Sardica, Council of
SARDICA, COUNCIL OF
Convoked by the Emperors constans i and constantius ii at the request of Pope julius i, the Council of Sardica (modern Sofia) was held in the year 342 according to E. Schwartz, who disputes the date 344, given by Mansi. Its task was to reexamine the case of Athanasius of Alexandria, Marcellus of Ancyra and Asclepiades of Gaza, who had been deposed at the Council of Tyre in 335 by the Semiarian Eusebians. Athanasius had fled from Alexandria in 340, expelled by the intruder Gregory and appealed to Pope Julius in Rome. In 341 or 342 Marcellus had also appealed to Rome by letter. All had found refuge in Rome with Julius, including Paul of Constantinople, who was likewise expelled by the Eusebians. The latter held a Synod at Antioch in 341 and sent flattering letters to Julius but announced that they would accept the Roman settlement only if it agreed with the decision taken at Tyre.
The Council of Sardica was presided over by Hosius of Córdoba with the Roman legates Archedamius and Philoxenus. It was attended by Athanasius, Marcellus and Asclepiades together with six Oriental bishops in communion with some 100 Western bishops. Some 80 Eusebian bishops were also on hand, among whom the leaders were Acacius of Caesarea in Palestine, basil of ancyra, Maris of Chalcedon and the Western bishops Ursacius of Singidunum and Valens of Mursa. When the Eusebians saw that the Western bishops favored Athanasius and his companions, they refused to sit in council with them and betook themselves to Philippopolis, where they excommunicated Pope Julius, Hosius and the others, and promulgated a new formula of faith that was in agreement with the fourth formula Synod of Antioch (341).
Meanwhile, the Council of Sardica confirmed the orthodoxy and legitimate consecration of Athanasius, Asclepiades and Marcellus, but failed to recognize that the doctrine of Marcellus, although violently anti-Arian, savored of sabellianism. The Council condemned as Arians and deposed Gregory, Acacius of Caesarea, Theodore of Heraclea, Basil of Ancyra, Ursacius and Valens. It also promulgated a formula of faith preserved by Theodoret of Cyr (Hist. Eccl. 2.6) in which it declared that the hypostasis of the Father and the Son was one, taking the word hypostasis in the sense of nature or substance. But this terminology was not clear, since at the end of the fifth century the word hypostasis was interpreted as person. Hosius supported the new formula; but it was rejected by Athanasius, who claimed that the formula of Nicaea (325) was sufficient; hence the synod made no dogmatic declaration. It set the date of Easter for the following 50 years and promulgated 20 canons that were handed down in all the Greek collections and were frequently attributed to the Council of Nicaea.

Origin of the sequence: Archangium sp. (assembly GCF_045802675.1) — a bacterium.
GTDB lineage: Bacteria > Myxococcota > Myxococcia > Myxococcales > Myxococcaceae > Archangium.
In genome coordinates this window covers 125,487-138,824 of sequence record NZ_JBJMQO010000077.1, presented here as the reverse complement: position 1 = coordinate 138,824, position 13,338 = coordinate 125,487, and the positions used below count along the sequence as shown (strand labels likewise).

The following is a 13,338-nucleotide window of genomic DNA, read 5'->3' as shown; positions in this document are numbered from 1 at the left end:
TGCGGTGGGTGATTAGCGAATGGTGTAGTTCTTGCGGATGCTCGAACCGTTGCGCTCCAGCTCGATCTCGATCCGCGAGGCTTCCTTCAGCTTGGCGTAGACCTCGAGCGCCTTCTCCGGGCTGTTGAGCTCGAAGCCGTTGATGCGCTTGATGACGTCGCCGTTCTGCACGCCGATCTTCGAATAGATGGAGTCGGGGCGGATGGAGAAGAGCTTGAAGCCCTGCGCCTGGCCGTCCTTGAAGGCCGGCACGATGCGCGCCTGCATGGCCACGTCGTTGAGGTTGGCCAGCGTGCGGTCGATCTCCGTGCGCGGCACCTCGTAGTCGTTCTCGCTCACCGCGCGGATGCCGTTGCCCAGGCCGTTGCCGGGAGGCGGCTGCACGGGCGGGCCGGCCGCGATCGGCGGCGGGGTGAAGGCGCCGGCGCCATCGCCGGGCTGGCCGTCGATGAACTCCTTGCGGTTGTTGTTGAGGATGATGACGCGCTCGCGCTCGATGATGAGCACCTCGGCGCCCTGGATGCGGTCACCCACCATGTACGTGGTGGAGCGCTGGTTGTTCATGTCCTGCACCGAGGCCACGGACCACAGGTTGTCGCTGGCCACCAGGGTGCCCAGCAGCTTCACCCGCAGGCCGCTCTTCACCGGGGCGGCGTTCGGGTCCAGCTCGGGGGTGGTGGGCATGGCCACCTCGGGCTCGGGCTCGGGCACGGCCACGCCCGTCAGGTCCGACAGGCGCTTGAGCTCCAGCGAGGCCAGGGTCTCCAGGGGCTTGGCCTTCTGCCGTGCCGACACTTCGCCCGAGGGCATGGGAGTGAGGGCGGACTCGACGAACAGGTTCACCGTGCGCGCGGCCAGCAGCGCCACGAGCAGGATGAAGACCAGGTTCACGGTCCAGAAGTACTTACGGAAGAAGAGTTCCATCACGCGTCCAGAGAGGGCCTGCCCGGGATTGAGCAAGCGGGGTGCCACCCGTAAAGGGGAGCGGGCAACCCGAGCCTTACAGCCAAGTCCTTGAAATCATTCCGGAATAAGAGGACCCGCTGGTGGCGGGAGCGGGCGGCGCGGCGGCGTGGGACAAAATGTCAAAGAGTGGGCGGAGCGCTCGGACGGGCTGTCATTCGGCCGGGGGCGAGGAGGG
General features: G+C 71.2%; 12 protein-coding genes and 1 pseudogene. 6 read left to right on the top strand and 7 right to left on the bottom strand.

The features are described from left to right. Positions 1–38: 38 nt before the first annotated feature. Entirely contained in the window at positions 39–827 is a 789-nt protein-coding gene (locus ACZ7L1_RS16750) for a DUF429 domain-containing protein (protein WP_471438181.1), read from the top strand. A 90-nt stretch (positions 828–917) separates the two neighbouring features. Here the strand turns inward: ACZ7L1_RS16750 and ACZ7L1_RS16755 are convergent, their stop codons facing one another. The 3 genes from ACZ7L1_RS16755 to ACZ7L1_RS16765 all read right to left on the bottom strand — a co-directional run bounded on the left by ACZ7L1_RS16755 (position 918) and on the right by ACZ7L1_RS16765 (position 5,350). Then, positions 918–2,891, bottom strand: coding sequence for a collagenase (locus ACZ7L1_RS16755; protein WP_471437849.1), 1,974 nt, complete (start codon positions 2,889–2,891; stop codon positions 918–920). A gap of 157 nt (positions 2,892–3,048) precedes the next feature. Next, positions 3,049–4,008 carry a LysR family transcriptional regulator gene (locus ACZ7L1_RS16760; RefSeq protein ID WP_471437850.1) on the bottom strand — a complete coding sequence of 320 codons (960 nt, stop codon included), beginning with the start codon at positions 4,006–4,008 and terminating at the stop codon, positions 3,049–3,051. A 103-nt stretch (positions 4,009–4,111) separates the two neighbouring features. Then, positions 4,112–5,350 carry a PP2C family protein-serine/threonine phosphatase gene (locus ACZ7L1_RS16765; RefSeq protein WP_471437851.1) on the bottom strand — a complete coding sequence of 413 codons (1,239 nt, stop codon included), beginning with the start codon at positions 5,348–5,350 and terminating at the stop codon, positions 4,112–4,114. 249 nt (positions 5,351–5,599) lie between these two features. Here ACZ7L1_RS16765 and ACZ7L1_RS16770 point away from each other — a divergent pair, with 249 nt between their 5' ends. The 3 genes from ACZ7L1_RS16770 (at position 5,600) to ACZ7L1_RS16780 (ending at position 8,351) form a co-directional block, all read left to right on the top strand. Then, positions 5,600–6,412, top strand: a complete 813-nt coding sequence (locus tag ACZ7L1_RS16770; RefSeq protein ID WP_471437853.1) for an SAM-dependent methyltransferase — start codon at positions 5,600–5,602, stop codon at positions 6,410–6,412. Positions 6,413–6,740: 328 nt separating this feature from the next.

Canons 3, 4 and 5 describe the right of appeal for bishops, particularly the appeal to Rome. Canon 3, proposed by Hosius, forbade bishops to transfer from one province to another; in a dispute between bishops a judge might not be brought in from another province; and it was illegitimate to visit or seek the assistance of the secular court (canons 7–9). Canon 4 stated that a deposed bishop who appealed to Rome should not be replaced until judgment was passed; canon 5 acknowledged the right of the bishop of Rome to receive and judge an appeal, to send the case to be adjudicated by neighboring bishops, or to send or designate the judge. This had already been done in the case of Athanasius and Marcellus.
The Council sent an encyclical letter to all the churches describing its decisions. It wrote to the Church of Egypt and to Pope Julius upholding the innocence and orthodoxy of Athanasius and declaring the propriety of the provinces in keeping in touch with "the head, that is the See of Peter the Apostle."
The Council of Sardica was not a great success. It did not convince the Semiarians to accept the judgment favoring Athanasius against the condemnation at Tyre. The synodal canons, though recognized in the West as regulating relations between metropolitan sees, were not accepted in the Eastern churches. But the fundamental differences between Western and Oriental thinking on theological and disciplinary matters received its first open expression.
Bibliography: c. j. von hefele, Histoire des conciles d'après les documents originaux, tr. and continued by h. leclercq, 10 v. in 19 (Paris 1907–38) 1.2:737–823. Histoire de l'église depuis les origines jusqu'à nos jours, eds., a. fliche and v. martin (Paris 1935–) 3:123–130. h. hess, The Canons of the Council of Sardica, A.D. 343 (Oxford 1958). p. joannou, Discipline générale antique (II e–IXes. ) (Sacra Congregazione Orientale, Codificazione orientale, Fonti, 1962–) 1.2:156–189. s. g. hall, "The Creed of Sardica," Studia Patristica, 19 (1989): 173–184. l. w. barnard, The Council of Sardica, 343 AD (Sophia 1983).
[i. ortiz de urbina]